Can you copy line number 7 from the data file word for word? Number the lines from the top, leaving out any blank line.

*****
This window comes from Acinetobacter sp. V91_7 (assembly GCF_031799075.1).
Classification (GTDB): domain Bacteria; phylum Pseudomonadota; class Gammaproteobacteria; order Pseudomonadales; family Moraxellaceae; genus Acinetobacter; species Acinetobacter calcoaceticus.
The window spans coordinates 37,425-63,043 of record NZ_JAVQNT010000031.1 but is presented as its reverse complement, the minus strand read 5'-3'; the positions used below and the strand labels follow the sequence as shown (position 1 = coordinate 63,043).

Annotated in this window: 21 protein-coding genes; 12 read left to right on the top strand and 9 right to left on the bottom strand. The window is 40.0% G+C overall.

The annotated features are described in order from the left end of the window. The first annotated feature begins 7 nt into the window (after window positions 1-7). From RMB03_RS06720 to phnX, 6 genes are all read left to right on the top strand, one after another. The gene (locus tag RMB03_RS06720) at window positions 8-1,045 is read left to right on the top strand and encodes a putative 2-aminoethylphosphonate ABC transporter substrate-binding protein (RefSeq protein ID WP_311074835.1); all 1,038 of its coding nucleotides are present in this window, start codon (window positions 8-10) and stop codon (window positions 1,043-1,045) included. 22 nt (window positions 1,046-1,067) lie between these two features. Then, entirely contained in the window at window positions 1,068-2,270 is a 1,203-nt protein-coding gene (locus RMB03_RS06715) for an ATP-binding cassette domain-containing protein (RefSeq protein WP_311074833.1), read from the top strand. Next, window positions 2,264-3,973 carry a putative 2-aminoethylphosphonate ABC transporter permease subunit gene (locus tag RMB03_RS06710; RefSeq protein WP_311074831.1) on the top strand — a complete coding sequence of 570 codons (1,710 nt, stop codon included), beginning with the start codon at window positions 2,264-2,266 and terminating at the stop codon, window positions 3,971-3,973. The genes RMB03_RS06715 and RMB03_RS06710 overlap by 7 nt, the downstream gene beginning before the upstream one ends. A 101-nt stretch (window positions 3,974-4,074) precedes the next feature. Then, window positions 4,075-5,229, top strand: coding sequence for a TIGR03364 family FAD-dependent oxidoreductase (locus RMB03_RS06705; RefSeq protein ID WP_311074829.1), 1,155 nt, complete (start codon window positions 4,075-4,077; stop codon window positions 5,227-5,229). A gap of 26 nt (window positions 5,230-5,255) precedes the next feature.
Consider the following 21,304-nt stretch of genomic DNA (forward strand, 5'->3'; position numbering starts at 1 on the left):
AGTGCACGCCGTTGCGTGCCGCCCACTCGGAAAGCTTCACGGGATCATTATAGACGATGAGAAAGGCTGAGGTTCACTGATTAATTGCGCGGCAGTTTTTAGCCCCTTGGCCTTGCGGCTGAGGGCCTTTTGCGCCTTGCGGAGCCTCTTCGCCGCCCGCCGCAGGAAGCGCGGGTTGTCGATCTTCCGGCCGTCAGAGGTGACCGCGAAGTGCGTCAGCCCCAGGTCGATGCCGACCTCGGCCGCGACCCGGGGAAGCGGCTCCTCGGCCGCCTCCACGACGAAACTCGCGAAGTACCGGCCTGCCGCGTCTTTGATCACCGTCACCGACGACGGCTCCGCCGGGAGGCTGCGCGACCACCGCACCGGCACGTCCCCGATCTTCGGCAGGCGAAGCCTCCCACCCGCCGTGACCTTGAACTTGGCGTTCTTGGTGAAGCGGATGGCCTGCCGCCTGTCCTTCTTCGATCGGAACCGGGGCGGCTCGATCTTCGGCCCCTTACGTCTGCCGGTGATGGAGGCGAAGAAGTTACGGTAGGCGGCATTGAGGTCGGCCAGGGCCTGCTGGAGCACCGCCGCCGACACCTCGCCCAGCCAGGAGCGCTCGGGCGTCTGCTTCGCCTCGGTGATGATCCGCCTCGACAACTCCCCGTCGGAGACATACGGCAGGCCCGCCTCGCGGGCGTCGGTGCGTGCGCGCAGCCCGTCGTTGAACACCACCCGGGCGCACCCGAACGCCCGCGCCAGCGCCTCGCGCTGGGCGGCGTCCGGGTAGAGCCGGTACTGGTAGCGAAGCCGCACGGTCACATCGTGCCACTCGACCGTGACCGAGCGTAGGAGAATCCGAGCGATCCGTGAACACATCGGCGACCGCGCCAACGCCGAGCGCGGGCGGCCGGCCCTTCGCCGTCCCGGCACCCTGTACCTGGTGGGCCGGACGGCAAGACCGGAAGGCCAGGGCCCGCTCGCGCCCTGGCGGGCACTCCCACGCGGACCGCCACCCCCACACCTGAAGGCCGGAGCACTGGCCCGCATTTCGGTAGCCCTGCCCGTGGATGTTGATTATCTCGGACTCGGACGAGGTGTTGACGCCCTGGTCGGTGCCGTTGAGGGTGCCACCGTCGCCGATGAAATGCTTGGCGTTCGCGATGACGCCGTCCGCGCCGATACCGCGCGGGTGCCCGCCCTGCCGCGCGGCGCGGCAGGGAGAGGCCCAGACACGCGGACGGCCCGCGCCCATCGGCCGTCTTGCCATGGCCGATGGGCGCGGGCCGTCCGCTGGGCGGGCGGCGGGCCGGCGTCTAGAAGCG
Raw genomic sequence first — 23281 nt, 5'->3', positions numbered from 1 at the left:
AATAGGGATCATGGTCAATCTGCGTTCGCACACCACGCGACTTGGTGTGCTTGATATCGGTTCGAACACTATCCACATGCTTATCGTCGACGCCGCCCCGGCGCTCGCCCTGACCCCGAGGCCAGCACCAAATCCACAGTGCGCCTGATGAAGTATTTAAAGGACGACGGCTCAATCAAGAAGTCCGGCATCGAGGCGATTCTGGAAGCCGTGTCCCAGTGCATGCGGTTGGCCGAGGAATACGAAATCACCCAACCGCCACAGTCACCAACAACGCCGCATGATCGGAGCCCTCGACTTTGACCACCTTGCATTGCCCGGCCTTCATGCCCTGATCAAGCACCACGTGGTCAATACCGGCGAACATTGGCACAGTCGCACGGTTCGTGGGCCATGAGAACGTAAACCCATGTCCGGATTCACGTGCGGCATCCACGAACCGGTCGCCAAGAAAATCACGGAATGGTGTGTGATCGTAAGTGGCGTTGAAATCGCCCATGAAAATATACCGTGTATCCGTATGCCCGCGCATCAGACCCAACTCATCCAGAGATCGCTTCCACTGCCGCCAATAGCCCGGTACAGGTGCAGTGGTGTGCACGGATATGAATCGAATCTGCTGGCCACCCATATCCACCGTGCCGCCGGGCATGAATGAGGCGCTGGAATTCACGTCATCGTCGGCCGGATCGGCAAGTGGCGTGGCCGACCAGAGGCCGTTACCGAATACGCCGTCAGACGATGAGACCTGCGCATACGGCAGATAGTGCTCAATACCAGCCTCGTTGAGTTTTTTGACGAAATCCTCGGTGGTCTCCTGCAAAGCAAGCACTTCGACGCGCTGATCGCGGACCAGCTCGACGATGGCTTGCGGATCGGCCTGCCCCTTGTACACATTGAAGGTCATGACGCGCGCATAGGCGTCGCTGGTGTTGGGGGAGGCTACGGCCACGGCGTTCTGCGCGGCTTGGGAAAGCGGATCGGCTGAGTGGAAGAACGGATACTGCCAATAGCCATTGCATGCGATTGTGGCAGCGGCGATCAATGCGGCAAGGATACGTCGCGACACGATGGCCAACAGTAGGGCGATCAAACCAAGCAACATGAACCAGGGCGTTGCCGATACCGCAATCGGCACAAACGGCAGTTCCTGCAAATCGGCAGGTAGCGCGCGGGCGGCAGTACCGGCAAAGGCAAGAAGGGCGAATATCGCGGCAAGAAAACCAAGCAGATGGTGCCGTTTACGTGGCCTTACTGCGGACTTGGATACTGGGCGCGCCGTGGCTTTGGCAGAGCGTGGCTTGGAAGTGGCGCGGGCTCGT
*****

AGTGCACGCCGTTGCGTGCCGCCCACTCGGAAAGCTTCACGGGATCATTATAGACGATGAGAAAGGCTGAGGTTCACTGATTAATTGCGCGGCAGTTTTTAGCCCCTTGGCCTTGCGGCTGAGGGCCTTTTGCGCCTTGCGGAGCCTCTTCGCCGCCCGCCGCAGGAAGCGCGGGTTGTCGATCTTCCGGCCGTCAGAGGTGACCGCGAAGTGCGTCAGCCCCAGGTCGATGCCGACCTCGGCCGCGACCCGGGGAAGCGGCTCCTCGGCCGCCTCCACGACGAAACTCGCGAAGTACCGGCCTGCCGCGTCTTTGATCACCGTCACCGACGACGGCTCCGCCGGGAGGCTGCGCGACCACCGCACCGGCACGTCCCCGATCTTCGGCAGGCGAAGCCTCCCACCCGCCGTGACCTTGAACTTGGCGTTCTTGGTGAAGCGGATGGCCTGCCGCCTGTCCTTCTTCGATCGGAACCGGGGCGGCTCGATCTTCGGCCCCTTACGTCTGCCGGTGATGGAGGCGAAGAAGTTACGGTAGGCGGCATTGAGGTCGGCCAGGGCCTGCTGGAGCACCGCCGCCGACACCTCGCCCAGCCAGGAGCGCTCGGGCGTCTGCTTCGCCTCGGTGATGATCCGCCTCGACAACTCCCCGTCGGAGACATACGGCAGGCCCGCCTCGCGGGCGTCGGTGCGTGCGCGCAGCCCGTCGTTGAACACCACCCGGGCGCACCCGAACGCCCGCGCCAGCGCCTCGCGCTGGGCGGCGTCCGGGTAGAGCCGGTACTGGTAGCGAAGCCGCACGGTCACATCGTGCCACTCGACCGTGACCGAGCGTAGGAGAATCCGAGCGATCCGTGAACACATCGGCGACCGCGCCAACGCCGAGCGCGGGCGGCCGGCCCTTCGCCGTCCCGGCACCCTGTACCTGGTGGGCCGGACGGCAAGACCGGAAGGCCAGGGCCCGCTCGCGCCCTGGCGGGCACTCCCACGCGGACCGCCACCCCCACACCTGAAGGCCGGAGCACTGGCCCGCATTTCGGTAGCCCTGCCCGTGGATGTTGATTATCTCGGACTCGGACGAGGTGTTGACGCCCTGGTCGGTGCCGTTGAGGGTGCCACCGTCGCCGATGAAATGCTTGGCGTTCGCGATGACGCCGTCCGCGCCGATACCGCGCGGGTGCCCGCCCTGCCGCGCGGCGCGGCAGGGAGAGGCCCAGACACGCGGACGGCCCGCGCCCATCGGCCGTCTTGCCATGGCCGATGGGCGCGGGCCGTCCGCTGGGCGGGCGGCGGGCCGGCGTCTAGAAGCG